Summer vacation, recess, time outside, imagination & fantasy play, even lunchtime are being dismissed as unnecessary intrusions into our serious lives. It is true that many of our urban areas do not have adequate playgrounds or places like YMCAs, Boys & Girl Clubs and that streets are so wide and full of traffic that children can no longer safely cross the street to play with friends. Working parents as the Time article describes are forced to keep their children indoors while they are at work with safety concerns in mind. Parents in many communities are shuffling their children from one activity to the next as a precursor to their work lives to come. KaBOOM! is an example of a play organization devoted to building playgrounds and spreading the word about the need for play and open space for children and everyone. Keeping our kids safe and worrying about how well they will do in the future in our achievement-oriented society are large issues that I believe effects are re-action to “summer vacation”. My hope as a play advocate is that we can turn the wheel a bit and realize that life has much to offer outside of material success and achievement. Without stillness there is no dance. Playful experience leads to more creativity, deeper relationships, and better health. I hope we won’t say goodbye to “Summer Vacation” and instead explore solutions for how we can create more playful space and venues for all children, parents, grandparents, and families.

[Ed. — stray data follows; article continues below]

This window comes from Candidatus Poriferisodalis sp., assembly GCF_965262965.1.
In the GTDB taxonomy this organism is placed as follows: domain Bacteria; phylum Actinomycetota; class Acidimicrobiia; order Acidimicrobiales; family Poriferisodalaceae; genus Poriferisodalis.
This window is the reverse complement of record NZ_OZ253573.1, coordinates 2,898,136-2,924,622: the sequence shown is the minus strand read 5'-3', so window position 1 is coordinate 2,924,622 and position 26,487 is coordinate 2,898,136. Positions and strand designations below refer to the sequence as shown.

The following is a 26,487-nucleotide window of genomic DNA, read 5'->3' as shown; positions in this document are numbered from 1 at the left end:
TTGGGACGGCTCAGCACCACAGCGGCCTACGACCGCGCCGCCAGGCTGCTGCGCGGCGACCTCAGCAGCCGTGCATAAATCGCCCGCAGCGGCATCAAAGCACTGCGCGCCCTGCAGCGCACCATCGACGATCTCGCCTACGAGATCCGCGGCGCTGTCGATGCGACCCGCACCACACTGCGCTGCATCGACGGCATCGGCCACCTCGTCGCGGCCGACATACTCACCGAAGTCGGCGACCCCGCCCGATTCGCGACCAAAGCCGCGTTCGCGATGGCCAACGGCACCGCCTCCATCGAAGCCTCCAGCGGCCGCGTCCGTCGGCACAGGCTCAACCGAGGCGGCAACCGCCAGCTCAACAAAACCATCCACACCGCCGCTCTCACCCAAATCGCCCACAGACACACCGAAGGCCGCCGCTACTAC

• tarquin

    June 22nd, 2013 at 3:55 PM

    Without knowing it, since I wasn’t diagnosed with ADD until after college, my mom gave me a big boost of functionality every day by having me walk a mile to and from school. The morning air was cool, flowers in neighbors yards lovely and the streets lined with mature trees tracking the seasons even in southern CA. Starting in the 8th grade I traveled to school by car or bus. Our school had no recess breaks and lunch was taken indoors. My classroom behavior spun out and my grades went erratic- everyone blamed it on puberty and my ‘attitude’ It took another decade to get medical confirmation that something in my brain functions differently. One of the first prescriptions I was given was to walk outside- short walks, long walks, improptu or scheduled walks, even trampoline walks.
    A walk in the am and a walk in the afternoon still is one of the most powerful tools I have to get myself in order. Deep nature is a treasure, but a nice neighborhood or park with flowers, light from the sky and the sound of leaves moving in the breeze is perfectly acceptable. Not to mention close enough to access a couple of times a day.